“Your health is bound to be affected,” Boris Pasternak wrote in Doctor Zhivago, “if, day after day, you say the opposite of what you feel, if you grovel before what you dislike and rejoice at what brings you nothing but misfortune. Our nervous system isn’t just a fiction; it’s a part of our physical body, and our soul exists in space, and is inside us, like the teeth in our mouth. It can’t be forever violated with impunity. . . .”
It is doubtful whether the placebo — or any drug, for that matter — would get very far without a patient’s robust will to live. For the will to live is a window on the future. It opens the individual to such help as the outside world has to offer, and it connects that help to the body’s own capability for fighting disease. It enables the human body to make the most of itself. The placebo has a role to play in transforming the will to live from a poetical conception to a physical reality and a governing force.
In the end, the greatest value of the placebo is what it can tell us about life. Like a celestial chaperon, the placebo leads us through the uncharted passageways of mind and gives us a greater sense of infinity than if we were to spend all our days with our eyes hypnotically glued to the giant telescope at Mount Palomar. What we see ultimately is that the placebo isn’t really necessary and that the mind can carry out its difficult and wondrous missions unprompted by little pills. The placebo is only a tangible object made essential in an age that feels uncomfortable with intangibles, an age that prefers to think that every inner effect must have an outer cause. Since it has size and shape and can be hand-held, the placebo satisfies the contemporary craving for visible mechanisms and visible answers. But the placebo dissolves on scrutiny, telling us that it cannot relieve us of the need to think deeply about ourselves.
The placebo, then, is an emissary between the will to live and the body. But the emissary is expendable. If we can liberate ourselves from tangibles, we can connect hope and the will to live directly to the ability of the body to meet great threats and challenges. The mind can carry out its ultimate functions and powers over the body without the illusion of material intervention. “The mind,” said John Milton, “is its own place, and in itself can make a heaven of hell, and a hell of heaven.”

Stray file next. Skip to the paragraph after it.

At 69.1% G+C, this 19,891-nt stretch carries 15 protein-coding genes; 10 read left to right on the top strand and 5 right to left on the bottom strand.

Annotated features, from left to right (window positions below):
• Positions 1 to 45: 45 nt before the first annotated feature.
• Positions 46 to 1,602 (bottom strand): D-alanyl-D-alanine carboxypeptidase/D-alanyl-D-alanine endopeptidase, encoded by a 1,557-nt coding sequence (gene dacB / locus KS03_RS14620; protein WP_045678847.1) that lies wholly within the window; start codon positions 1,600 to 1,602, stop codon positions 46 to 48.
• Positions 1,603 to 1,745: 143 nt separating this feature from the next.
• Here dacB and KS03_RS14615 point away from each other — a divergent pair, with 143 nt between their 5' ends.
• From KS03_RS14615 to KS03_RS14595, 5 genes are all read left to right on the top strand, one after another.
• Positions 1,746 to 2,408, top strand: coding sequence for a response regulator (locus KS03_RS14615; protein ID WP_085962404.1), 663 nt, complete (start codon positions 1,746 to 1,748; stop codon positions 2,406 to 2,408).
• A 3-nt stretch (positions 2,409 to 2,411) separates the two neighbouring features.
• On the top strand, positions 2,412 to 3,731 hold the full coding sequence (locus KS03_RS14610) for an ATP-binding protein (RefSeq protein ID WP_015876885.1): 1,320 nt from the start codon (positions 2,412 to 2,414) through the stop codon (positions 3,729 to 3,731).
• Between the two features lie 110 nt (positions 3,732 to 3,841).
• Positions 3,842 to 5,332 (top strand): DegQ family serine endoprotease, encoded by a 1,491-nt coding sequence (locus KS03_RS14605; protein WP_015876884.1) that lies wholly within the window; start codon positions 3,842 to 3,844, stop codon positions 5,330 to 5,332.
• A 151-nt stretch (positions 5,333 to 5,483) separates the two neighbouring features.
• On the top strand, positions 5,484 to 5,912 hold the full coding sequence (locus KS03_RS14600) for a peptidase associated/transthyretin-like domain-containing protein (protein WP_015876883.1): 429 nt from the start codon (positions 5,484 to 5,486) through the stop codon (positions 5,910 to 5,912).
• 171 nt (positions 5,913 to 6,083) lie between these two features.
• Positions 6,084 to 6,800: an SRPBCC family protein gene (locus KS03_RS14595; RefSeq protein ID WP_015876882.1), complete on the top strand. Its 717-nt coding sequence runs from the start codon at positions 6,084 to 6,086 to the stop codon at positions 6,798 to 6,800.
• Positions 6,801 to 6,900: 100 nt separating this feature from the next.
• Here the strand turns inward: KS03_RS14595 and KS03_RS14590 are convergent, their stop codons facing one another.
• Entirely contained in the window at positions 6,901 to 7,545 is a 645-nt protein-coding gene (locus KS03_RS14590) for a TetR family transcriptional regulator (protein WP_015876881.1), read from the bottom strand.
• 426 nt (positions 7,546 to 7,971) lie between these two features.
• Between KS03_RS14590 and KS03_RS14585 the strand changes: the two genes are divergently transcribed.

Science is concocting exotic terms like biofeedback to describe the control by the mind over the autonomic nervous system. But labels are unimportant; what is important is the knowledge that human beings are not locked into fixed limitations. . . .
Some years ago, I had an opportunity to observe African witch-doctor medicine at first hand in the Gabon jungle country. At the dinner table of the Albert Schweitzer Hospital at Lambaréné, I had ventured the remark that the local people were lucky to have access to the Schweitzer clinic instead of having to depend on witch-doctor supernaturalism. Dr. Schweitzer asked me how much I knew about witch doctors. I was trapped by my ignorance — and we both knew it. The next day le grand docteur took me to a nearby jungle clearing, where he introduced me to un de mes collègues, an elderly witch doctor. After a respectful exchange of greetings, Dr. Schweitzer suggested that his American friend be allowed to observe African medicine.
For the next two hours, we stood off to one side and watched the witch doctor at work. With some patients, the witch doctor merely put herbs in a brown paper bag and instructed the ill person in their use. With other patients, he gave no herbs but filled the air with incantations. A third category of patients he merely spoke to in a subdued voice and pointed to Dr. Schweitzer.
On our way back to the clinic, Dr. Schweitzer explained what had happened. The people who had assorted complaints that the witch doctor was able to diagnose readily were given special herbs to make into brews. Dr. Schweitzer guessed that most of those patients would improve very rapidly since they had only functional, rather than organic, disturbances. Therefore, the “medications” were not really a major factor. The second group had psychogenic ailments that were being treated with African psychotherapy. The third group had more substantial physical problems, such as massive hernias or extrauterine pregnancies or dislocated shoulders or tumorous conditions. Many of these problems required surgery, and the witch doctor was redirecting the patients to Dr. Schweitzer himself.
“Some of my steadiest customers are referred to me by witch doctors,” Dr. Schweitzer said with only the slightest trace of a smile. “Don’t expect me to be too critical of them.”
When I asked Dr. Schweitzer how he accounted for the fact that anyone could possibly expect to become well after having been treated by a witch doctor, he said that I was asking him to divulge a secret that doctors have carried around inside them ever since Hippocrates.
“But I’ll tell you anyway,” he said, his face still illuminated by that half smile. “The witch doctor succeeds for the same reason all the rest of us succeed. Each patient carries his own doctor inside him. They come to us not knowing that truth. We are at our best when we give the doctor who resides within each patient a chance to go to work.”